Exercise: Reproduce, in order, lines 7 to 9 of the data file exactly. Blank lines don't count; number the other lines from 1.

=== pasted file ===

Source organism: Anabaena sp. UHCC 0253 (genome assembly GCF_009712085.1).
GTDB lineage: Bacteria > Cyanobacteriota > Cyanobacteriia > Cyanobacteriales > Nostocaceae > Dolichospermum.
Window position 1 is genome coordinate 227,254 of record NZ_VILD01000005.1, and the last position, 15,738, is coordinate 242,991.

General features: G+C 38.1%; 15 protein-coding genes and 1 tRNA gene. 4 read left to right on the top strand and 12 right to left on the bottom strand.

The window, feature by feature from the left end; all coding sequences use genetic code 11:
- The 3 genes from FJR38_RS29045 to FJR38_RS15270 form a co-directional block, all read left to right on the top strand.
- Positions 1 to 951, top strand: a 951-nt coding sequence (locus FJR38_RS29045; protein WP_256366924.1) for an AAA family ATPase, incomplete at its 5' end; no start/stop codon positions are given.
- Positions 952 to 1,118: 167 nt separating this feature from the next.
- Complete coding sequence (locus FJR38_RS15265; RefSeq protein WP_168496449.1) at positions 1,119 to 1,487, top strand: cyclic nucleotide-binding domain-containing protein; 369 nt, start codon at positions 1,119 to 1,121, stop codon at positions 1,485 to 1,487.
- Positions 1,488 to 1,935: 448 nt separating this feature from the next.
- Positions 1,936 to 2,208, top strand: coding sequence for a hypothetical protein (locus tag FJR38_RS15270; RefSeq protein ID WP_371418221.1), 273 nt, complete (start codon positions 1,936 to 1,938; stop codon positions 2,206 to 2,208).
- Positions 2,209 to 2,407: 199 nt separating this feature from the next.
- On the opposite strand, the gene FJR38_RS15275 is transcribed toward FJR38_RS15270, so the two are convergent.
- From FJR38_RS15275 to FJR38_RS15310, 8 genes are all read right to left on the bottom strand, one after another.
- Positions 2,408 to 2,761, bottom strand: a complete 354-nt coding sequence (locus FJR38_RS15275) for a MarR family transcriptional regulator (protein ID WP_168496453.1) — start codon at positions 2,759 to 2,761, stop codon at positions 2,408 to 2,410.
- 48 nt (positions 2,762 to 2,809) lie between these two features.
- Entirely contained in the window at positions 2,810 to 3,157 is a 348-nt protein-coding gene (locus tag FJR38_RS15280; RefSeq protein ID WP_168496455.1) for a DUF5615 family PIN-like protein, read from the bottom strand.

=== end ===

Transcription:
- Positions 1 to 951, top strand: a 951-nt coding sequence (locus FJR38_RS29045; protein WP_256366924.1) for an AAA family ATPase, incomplete at its 5' end; no start/stop codon positions are given.
- Positions 952 to 1,118: 167 nt separating this feature from the next.
- Complete coding sequence (locus FJR38_RS15265; RefSeq protein WP_168496449.1) at positions 1,119 to 1,487, top strand: cyclic nucleotide-binding domain-containing protein; 369 nt, start codon at positions 1,119 to 1,121, stop codon at positions 1,485 to 1,487.